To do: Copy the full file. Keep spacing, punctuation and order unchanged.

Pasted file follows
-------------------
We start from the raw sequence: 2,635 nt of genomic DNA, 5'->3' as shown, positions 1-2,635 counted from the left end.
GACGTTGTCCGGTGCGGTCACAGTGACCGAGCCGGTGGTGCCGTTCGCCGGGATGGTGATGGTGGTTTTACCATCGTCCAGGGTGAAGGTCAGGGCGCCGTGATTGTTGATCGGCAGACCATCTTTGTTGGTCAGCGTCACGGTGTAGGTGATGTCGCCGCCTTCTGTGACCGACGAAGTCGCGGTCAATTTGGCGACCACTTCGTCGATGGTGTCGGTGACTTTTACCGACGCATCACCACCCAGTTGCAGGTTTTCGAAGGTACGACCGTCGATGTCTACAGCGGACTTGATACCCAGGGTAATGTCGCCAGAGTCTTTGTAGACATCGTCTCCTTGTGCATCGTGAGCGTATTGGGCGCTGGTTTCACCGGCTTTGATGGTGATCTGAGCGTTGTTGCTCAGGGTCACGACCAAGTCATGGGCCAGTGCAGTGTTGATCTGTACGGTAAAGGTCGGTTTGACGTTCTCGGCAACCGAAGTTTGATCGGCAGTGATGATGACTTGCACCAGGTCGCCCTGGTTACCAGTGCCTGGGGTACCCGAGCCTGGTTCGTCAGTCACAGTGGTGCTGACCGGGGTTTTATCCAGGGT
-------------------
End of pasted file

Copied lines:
We start from the raw sequence: 2,635 nt of genomic DNA, 5'->3' as shown, positions 1-2,635 counted from the left end.
GACGTTGTCCGGTGCGGTCACAGTGACCGAGCCGGTGGTGCCGTTCGCCGGGATGGTGATGGTGGTTTTACCATCGTCCAGGGTGAAGGTCAGGGCGCCGTGATTGTTGATCGGCAGACCATCTTTGTTGGTCAGCGTCACGGTGTAGGTGATGTCGCCGCCTTCTGTGACCGACGAAGTCGCGGTCAATTTGGCGACCACTTCGTCGATGGTGTCGGTGACTTTTACCGACGCATCACCACCCAGTTGCAGGTTTTCGAAGGTACGACCGTCGATGTCTACAGCGGACTTGATACCCAGGGTAATGTCGCCAGAGTCTTTGTAGACATCGTCTCCTTGTGCATCGTGAGCGTATTGGGCGCTGGTTTCACCGGCTTTGATGGTGATCTGAGCGTTGTTGCTCAGGGTCACGACCAAGTCATGGGCCAGTGCAGTGTTGATCTGTACGGTAAAGGTCGGTTTGACGTTCTCGGCAACCGAAGTTTGATCGGCAGTGATGATGACTTGCACCAGGTCGCCCTGGTTACCAGTGCCTGGGGTACCCGAGCCTGGTTCGTCAGTCACAGTGGTGCTGACCGGGGTTTTATCCAGGGT